It had been a lengthy morning of following tracks. Adam and Solly had barely left the southern side of the Sand river as they methodically trailed the spoor towards Taylors crossing. The leopard cub had left small footprints in the sand, yet every now and then they would disappear amidst the lush of green grass that summer had brought. 1 minute and 12 steps later, a soft rustle from a rocky outcrop gave the cub away…..
There are certain things in life worth working for and leopard cubs are one of them. They are challenging to find, commonly elusive and brilliantly camouflaged in their surroundings. Despite the hours that go into tracking and finding these pearls of nature, on some days they are spotted and on others it is just the dust that is left in our eyes.
An enigmatic female not often encountered, this leopard lives to the north of the Sand River.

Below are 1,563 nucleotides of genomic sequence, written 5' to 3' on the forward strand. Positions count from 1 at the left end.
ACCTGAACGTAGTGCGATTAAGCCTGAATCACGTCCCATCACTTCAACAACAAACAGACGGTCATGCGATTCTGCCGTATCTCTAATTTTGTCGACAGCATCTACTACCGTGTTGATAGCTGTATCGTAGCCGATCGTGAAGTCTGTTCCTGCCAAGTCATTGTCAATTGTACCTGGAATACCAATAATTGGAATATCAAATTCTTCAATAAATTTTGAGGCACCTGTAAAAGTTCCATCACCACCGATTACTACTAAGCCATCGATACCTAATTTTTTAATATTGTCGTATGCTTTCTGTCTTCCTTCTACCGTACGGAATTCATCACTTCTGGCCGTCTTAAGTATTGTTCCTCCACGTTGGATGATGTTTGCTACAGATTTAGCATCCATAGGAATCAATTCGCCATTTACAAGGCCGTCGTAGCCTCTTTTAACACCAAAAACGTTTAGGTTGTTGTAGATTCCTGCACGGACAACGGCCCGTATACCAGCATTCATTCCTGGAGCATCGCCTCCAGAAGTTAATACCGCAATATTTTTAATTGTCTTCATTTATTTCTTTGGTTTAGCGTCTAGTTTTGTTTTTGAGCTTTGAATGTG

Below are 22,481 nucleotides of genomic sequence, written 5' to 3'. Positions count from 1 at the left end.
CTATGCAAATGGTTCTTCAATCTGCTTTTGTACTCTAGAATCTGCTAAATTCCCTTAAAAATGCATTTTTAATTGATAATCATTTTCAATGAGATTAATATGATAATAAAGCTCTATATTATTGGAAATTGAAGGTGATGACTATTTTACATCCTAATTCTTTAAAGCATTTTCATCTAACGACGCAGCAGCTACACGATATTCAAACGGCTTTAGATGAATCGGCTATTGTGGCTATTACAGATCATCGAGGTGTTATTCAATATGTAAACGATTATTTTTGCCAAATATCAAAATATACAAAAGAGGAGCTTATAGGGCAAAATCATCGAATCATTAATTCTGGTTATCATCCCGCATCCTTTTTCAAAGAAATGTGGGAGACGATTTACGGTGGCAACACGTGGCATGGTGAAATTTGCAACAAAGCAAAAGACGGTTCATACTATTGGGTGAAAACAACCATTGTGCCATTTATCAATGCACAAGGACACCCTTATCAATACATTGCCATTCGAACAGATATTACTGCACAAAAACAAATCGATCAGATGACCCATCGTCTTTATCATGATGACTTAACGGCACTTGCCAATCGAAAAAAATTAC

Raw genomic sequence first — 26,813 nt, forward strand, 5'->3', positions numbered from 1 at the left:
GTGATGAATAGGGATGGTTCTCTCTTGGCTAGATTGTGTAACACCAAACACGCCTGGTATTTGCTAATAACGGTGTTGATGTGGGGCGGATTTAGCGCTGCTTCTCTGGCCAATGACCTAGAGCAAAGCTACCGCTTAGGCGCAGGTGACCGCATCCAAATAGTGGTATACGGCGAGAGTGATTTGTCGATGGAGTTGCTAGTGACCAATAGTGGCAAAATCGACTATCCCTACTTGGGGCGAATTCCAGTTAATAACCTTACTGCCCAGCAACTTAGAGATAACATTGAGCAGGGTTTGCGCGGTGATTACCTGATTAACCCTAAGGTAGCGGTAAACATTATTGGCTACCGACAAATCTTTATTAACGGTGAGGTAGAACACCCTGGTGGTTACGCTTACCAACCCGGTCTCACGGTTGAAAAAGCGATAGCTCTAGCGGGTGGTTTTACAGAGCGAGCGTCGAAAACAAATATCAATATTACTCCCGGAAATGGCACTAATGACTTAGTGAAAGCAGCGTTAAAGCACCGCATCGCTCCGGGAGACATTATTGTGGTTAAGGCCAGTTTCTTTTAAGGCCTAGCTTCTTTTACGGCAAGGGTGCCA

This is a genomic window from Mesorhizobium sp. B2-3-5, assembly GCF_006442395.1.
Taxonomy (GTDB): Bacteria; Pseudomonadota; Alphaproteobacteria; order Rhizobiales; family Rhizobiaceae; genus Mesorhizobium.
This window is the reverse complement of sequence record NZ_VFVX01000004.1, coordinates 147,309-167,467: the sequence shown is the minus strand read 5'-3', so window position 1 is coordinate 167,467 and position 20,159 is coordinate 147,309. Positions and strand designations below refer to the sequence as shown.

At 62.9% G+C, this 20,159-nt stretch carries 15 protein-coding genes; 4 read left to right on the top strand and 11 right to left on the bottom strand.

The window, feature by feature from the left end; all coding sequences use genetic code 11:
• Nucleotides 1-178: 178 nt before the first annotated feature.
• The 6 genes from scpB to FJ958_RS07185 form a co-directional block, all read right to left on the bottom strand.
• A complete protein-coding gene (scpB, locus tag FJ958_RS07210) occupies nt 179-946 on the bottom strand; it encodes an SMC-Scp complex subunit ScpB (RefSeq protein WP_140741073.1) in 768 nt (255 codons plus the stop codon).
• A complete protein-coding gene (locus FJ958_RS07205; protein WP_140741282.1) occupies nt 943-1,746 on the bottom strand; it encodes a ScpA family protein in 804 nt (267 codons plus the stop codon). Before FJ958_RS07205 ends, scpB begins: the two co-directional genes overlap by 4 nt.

The Vomba female was a leopard with an instantly recognisable rich golden coat. She spent much of her life around the Londolozi Camps.
This is the cub of the Tutlwa female, who is one of the daughters of the Vomba female. You will recall that we captured footage of this cub around three months ago. Sighted infrequently since then, this cub still moves throughout the dense areas around the Taylors crossing, periodically seen with her mother.
I am sure we will see her again and more often. The reason I say this is that she was found again this morning and the day before. With over thirty years of consistent and respectful game viewing, cubs like this soon begin to develop similar relationships of trust and mutual respect as many others have done before. Whether this cub remains under the care and custody of her mother of is dealt more challenging experiences to deal with, we continue to track, find and watch with much interest and intrigue….
Photographed by: Adam Bannister